Q&A: What to know about RSV
Respiratory syncytial virus (RSV) is a common respiratory virus that usually causes mild, cold-like symptoms. Most people recover in a week or two, but RSV can be serious, especially for infants and older adults. Pediatricians across the country are seeing a significant increase in RSV in children. Lindsay Ragsdale, M.D., chief medical officer for Kentucky Children's Hospital (KCH), answers some questions about RSV and what she and other providers are seeing in Kentucky.
What is RSV?
Ragsdale: RSV is a respiratory virus with cold-like symptoms. The most common symptoms are runny nose, feeling rundown with some fever and cough. Most kids can fight it off with their immune systems like they would a cold. Others could require hospitalization because their airways are smaller, or they have an underlying medical condition such as lung or heart issues or other problems where their immune system isn't as strong. Those who are hospitalized need more intensive interventions, such as frequent suctioning, supplemental oxygen or other respiratory support.
Why is there an increase in RSV this year?
Ragsdale: We think it's because during the pandemic, we were social distancing and masking, so the germs really didn't get spread around. Our hypothesis is that kids under 2 years of age have never been exposed to RSV, or were exposed rarely. And now they're all getting exposed at once. We started seeing RSV in May, which is unheard of—it is normally a January to March illness. So that seasonal winter spread is not happening. We're seeing it now more than ever.
What symptoms should parents and caregivers look for?
Ragsdale: When kids get congested, they don't really drink or eat very well, so it's important for them to stay hydrated. Parents can watch for enough wet diapers, or if their child is making tears when they cry. And the other thing to watch for is how much work it takes for the child to breathe. If kids are using all their muscles to breathe, they're sucking in their bellies or their nostrils are flaring, those are signs that they are working hard to breathe.
Parents should call 911 if they see a blueish tint in their face, or if they're working hard to breathe or if they're not able to stay awake. And even if it's just mild, and parents may still want them checked, they can call their pediatrician or primary care provider. Urgent care or the emergency departments are available for more urgent needs.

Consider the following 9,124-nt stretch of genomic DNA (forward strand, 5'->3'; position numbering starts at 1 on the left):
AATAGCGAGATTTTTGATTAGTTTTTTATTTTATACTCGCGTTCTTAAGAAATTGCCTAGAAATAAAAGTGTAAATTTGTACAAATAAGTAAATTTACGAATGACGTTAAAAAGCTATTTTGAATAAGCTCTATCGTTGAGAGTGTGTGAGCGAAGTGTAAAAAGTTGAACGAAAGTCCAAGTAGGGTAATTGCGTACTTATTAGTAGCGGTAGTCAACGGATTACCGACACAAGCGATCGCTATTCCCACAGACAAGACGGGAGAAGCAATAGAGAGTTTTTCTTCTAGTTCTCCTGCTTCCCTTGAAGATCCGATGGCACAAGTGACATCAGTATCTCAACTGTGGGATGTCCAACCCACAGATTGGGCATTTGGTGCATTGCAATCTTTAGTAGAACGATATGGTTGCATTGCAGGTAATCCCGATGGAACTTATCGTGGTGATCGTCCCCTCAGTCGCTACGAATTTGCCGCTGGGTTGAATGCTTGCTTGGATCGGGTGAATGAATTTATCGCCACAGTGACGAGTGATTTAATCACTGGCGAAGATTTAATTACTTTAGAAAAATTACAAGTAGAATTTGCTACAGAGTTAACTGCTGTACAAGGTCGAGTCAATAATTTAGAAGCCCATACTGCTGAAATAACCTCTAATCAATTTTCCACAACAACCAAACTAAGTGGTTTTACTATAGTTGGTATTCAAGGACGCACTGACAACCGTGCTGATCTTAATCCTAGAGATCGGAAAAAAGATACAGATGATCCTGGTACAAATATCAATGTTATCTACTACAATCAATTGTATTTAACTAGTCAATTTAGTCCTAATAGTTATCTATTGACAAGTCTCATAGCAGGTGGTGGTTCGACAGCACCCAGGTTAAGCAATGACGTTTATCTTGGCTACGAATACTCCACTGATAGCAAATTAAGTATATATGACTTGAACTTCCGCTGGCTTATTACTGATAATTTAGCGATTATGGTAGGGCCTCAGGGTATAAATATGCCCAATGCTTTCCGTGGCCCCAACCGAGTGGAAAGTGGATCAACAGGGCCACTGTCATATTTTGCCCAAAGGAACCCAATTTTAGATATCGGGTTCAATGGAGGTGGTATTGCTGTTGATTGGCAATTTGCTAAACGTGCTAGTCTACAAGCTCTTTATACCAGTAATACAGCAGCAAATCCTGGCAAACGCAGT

Why are younger children at higher risk?
Ragsdale: Younger children have smaller airways and nasal passages. When a lot of secretions and snot is being made, it clogs up the places that they need to breathe. Kids can develop bronchiolitis, an inflammation in their lungs and that can make it harder for them to breathe. Both increase in secretions and inflammation of the lungs combined can make it very hard for babies and younger kids to breathe.
Will the kids who are hospitalized face any long-term health issues?
Ragsdale: RSV can inflame the lungs, so they can have some wheezing or some coughing the next time they get sick. We do see that sometimes in younger babies. Usually that goes away over time. It's not usually permanent damage to their lungs.
What are providers seeing at KCH right now?
Ragsdale: Capacity has been a major challenge for us. We expanded our beds multiple times and increased our capacity in our emergency rooms. Putting beds in hallway is not optimal, but it's a place that we can give care to kids that need it. And we're continuing to expand. This a challenge that children's hospitals all over the country are facing, not just in Kentucky. We are working with our hospital leaders to make sure we have the beds and the staffing.
Week over week, the number of RSV cases has been significantly increasing. We have not yet reached our peak surge here in Kentucky. We see 20 to 30 RSV patients admitted to our hospital every day—that's a significant number compared to years past. We're trying to shift all our resources to take care of the kids in Kentucky.
What can we do to mitigate the spread?
Ragsdale: Because this is a cold virus, a lot of the same preventative measures are the same for any other virus, such as washing hands. That can be hard for kids sometimes because they are always touching things, but make sure they are washing their hands well can help prevent spread.
For younger babies, keep them away from people that are sick, even loved ones or family members. Adults can get RSV and it's just like a cold for us. You might not know that you're positive for RSV because it feels like a cold, but if you're kissing, hugging or even just close to a small child, you can easily spread the virus. This is especially important with the holiday season approaching.
Is there any other information that parents, caregivers and the community should know?
Ragsdale: RSV is not a new virus. It's a known virus that's coming at an unusual time. Parents need to protect their kids, but they still need to go to school and do their activities. But they need to double down on making sure everyone in the family is washing their hands, covering their sneezes and staying away from people who are sick.
We're worried about a big surge in flu cases. Please make sure everyone in the family gets a flu shot, as well as their COVID vaccine. We're still unsure what's going to happen this winter. At KCH, we are really looking at our capacity, and we're worried that there could be three big viruses all at once (RSV, influenza, COVID). What could that do for our capacity? We're making plans, but the community can really help us by trying to decrease the spread and by getting vaccinated, washing their hands, social distancing when possible and staying home and away from others when they're sick.